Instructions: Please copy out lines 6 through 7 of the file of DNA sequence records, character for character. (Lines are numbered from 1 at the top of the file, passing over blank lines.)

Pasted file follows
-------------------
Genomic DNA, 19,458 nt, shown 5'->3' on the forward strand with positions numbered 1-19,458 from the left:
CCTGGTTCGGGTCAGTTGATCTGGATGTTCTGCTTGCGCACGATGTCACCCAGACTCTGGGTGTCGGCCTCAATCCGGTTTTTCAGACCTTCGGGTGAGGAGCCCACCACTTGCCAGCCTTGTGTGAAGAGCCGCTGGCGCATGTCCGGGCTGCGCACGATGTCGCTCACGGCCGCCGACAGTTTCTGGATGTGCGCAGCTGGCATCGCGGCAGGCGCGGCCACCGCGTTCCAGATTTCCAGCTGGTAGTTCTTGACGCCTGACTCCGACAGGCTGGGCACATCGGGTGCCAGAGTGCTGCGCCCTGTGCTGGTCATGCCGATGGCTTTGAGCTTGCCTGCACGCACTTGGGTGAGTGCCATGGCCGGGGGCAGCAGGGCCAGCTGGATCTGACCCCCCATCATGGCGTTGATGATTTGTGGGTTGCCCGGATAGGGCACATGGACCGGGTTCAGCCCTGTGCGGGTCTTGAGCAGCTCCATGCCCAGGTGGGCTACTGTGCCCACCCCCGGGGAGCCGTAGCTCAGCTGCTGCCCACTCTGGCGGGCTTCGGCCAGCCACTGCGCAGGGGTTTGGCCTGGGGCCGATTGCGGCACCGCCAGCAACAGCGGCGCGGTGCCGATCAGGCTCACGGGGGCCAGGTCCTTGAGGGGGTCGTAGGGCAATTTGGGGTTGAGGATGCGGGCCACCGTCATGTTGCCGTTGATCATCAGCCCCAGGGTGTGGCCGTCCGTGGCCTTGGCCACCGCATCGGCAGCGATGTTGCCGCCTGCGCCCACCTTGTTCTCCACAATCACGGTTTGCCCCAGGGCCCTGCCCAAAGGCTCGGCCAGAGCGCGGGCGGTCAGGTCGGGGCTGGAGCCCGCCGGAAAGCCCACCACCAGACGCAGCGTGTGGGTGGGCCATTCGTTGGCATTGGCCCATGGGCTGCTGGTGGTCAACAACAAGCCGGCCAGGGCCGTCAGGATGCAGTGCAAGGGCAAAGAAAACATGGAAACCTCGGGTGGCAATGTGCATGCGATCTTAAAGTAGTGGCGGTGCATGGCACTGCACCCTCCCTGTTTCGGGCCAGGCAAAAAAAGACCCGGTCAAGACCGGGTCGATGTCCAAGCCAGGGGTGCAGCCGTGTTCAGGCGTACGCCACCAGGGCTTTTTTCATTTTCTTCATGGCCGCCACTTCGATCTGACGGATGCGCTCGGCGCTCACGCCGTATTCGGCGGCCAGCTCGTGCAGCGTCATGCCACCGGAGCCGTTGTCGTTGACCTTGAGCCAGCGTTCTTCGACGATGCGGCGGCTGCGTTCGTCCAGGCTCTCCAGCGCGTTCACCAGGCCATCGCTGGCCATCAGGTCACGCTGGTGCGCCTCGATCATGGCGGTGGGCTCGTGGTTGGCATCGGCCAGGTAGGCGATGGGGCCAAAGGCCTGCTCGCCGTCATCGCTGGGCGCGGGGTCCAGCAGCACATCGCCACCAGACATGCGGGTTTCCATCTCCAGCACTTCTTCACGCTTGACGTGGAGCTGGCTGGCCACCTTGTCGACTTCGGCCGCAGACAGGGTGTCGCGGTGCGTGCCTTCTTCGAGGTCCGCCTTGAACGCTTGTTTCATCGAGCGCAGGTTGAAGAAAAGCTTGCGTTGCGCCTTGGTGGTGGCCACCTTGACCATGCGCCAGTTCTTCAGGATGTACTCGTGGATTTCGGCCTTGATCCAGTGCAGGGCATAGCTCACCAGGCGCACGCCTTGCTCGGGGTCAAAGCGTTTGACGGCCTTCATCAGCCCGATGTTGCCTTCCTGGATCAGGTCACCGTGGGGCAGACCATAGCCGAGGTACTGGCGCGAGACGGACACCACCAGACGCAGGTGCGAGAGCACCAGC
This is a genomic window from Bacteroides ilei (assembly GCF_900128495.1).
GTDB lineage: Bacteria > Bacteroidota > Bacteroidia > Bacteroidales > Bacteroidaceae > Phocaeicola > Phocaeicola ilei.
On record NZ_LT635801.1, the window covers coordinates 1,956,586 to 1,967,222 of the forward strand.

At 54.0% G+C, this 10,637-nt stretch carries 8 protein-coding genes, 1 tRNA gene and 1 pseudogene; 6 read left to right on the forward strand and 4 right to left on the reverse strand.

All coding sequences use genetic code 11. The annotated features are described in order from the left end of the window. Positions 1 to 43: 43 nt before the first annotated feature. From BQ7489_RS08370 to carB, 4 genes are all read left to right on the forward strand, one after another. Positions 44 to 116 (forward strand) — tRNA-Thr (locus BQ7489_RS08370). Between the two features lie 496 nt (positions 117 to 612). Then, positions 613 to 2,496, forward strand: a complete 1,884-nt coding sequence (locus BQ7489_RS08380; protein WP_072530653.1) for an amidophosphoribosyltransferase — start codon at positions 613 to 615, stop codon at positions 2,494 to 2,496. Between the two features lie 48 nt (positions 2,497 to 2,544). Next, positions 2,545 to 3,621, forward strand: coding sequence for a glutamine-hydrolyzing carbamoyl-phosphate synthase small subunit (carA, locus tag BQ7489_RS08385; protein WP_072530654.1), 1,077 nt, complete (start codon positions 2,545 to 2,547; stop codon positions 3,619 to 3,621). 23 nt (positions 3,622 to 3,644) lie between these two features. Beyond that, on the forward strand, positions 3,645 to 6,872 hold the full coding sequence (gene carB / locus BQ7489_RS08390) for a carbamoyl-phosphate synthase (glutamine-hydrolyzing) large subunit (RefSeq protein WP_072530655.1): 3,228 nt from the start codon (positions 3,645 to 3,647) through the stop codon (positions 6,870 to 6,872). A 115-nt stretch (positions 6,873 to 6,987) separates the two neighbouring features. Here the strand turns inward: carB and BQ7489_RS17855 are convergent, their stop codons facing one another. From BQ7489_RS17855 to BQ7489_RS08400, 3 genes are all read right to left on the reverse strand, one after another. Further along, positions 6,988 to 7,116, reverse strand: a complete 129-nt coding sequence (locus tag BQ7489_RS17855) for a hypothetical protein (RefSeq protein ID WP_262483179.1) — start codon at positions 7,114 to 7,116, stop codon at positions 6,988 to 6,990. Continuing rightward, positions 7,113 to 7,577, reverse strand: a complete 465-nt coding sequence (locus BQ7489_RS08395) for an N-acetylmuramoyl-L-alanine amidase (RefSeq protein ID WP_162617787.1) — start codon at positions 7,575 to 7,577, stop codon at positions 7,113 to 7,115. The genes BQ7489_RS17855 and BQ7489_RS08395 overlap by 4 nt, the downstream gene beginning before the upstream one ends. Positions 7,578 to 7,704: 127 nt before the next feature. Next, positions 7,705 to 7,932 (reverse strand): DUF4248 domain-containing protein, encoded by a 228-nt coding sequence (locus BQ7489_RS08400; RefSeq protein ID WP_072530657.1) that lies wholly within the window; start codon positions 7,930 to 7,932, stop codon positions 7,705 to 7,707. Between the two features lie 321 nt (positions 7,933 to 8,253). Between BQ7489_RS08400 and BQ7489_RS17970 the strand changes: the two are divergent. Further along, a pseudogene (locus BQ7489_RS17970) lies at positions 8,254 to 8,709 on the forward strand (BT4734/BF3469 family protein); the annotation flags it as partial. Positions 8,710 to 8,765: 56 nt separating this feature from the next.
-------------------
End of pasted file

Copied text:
At 54.0% G+C, this 10,637-nt stretch carries 8 protein-coding genes, 1 tRNA gene and 1 pseudogene; 6 read left to right on the forward strand and 4 right to left on the reverse strand.

All coding sequences use genetic code 11. The annotated features are described in order from the left end of the window. Positions 1 to 43: 43 nt before the first annotated feature. From BQ7489_RS08370 to carB, 4 genes are all read left to right on the forward strand, one after another. Positions 44 to 116 (forward strand) — tRNA-Thr (locus BQ7489_RS08370). Between the two features lie 496 nt (positions 117 to 612). Then, positions 613 to 2,496, forward strand: a complete 1,884-nt coding sequence (locus BQ7489_RS08380; protein WP_072530653.1) for an amidophosphoribosyltransferase — start codon at positions 613 to 615, stop codon at positions 2,494 to 2,496. Between the two features lie 48 nt (positions 2,497 to 2,544). Next, positions 2,545 to 3,621, forward strand: coding sequence for a glutamine-hydrolyzing carbamoyl-phosphate synthase small subunit (carA, locus tag BQ7489_RS08385; protein WP_072530654.1), 1,077 nt, complete (start codon positions 2,545 to 2,547; stop codon positions 3,619 to 3,621). 23 nt (positions 3,622 to 3,644) lie between these two features. Beyond that, on the forward strand, positions 3,645 to 6,872 hold the full coding sequence (gene carB / locus BQ7489_RS08390) for a carbamoyl-phosphate synthase (glutamine-hydrolyzing) large subunit (RefSeq protein WP_072530655.1): 3,228 nt from the start codon (positions 3,645 to 3,647) through the stop codon (positions 6,870 to 6,872). A 115-nt stretch (positions 6,873 to 6,987) separates the two neighbouring features. Here the strand turns inward: carB and BQ7489_RS17855 are convergent, their stop codons facing one another. From BQ7489_RS17855 to BQ7489_RS08400, 3 genes are all read right to left on the reverse strand, one after another. Further along, positions 6,988 to 7,116, reverse strand: a complete 129-nt coding sequence (locus tag BQ7489_RS17855) for a hypothetical protein (RefSeq protein ID WP_262483179.1) — start codon at positions 7,114 to 7,116, stop codon at positions 6,988 to 6,990. Continuing rightward, positions 7,113 to 7,577, reverse strand: a complete 465-nt coding sequence (locus BQ7489_RS08395) for an N-acetylmuramoyl-L-alanine amidase (RefSeq protein ID WP_162617787.1) — start codon at positions 7,575 to 7,577, stop codon at positions 7,113 to 7,115. The genes BQ7489_RS17855 and BQ7489_RS08395 overlap by 4 nt, the downstream gene beginning before the upstream one ends. Positions 7,578 to 7,704: 127 nt before the next feature. Next, positions 7,705 to 7,932 (reverse strand): DUF4248 domain-containing protein, encoded by a 228-nt coding sequence (locus BQ7489_RS08400; RefSeq protein ID WP_072530657.1) that lies wholly within the window; start codon positions 7,930 to 7,932, stop codon positions 7,705 to 7,707. Between the two features lie 321 nt (positions 7,933 to 8,253). Between BQ7489_RS08400 and BQ7489_RS17970 the strand changes: the two are divergent. Further along, a pseudogene (locus BQ7489_RS17970) lies at positions 8,254 to 8,709 on the forward strand (BT4734/BF3469 family protein); the annotation flags it as partial. Positions 8,710 to 8,765: 56 nt separating this feature from the next.